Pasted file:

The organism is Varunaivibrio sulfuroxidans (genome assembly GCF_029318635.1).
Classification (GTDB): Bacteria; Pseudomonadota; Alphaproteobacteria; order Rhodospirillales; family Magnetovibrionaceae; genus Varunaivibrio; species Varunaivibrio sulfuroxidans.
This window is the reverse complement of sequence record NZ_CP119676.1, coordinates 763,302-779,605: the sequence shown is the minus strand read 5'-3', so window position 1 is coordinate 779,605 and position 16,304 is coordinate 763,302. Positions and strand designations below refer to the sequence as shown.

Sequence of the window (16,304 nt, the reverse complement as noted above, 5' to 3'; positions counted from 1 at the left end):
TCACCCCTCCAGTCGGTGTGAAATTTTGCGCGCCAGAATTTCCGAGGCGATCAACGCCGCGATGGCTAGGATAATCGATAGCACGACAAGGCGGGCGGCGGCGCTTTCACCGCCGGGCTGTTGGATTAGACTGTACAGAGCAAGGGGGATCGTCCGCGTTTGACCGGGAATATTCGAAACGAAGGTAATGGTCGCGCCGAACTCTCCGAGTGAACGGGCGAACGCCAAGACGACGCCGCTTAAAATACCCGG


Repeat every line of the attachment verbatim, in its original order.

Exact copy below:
The organism is Varunaivibrio sulfuroxidans (genome assembly GCF_029318635.1).
Classification (GTDB): Bacteria; Pseudomonadota; Alphaproteobacteria; order Rhodospirillales; family Magnetovibrionaceae; genus Varunaivibrio; species Varunaivibrio sulfuroxidans.
This window is the reverse complement of sequence record NZ_CP119676.1, coordinates 763,302-779,605: the sequence shown is the minus strand read 5'-3', so window position 1 is coordinate 779,605 and position 16,304 is coordinate 763,302. Positions and strand designations below refer to the sequence as shown.

Sequence of the window (16,304 nt, the reverse complement as noted above, 5' to 3'; positions counted from 1 at the left end):
TCACCCCTCCAGTCGGTGTGAAATTTTGCGCGCCAGAATTTCCGAGGCGATCAACGCCGCGATGGCTAGGATAATCGATAGCACGACAAGGCGGGCGGCGGCGCTTTCACCGCCGGGCTGTTGGATTAGACTGTACAGAGCAAGGGGGATCGTCCGCGTTTGACCGGGAATATTCGAAACGAAGGTAATGGTCGCGCCGAACTCTCCGAGTGAACGGGCGAACGCCAAGACGACGCCGCTTAAAATACCCGG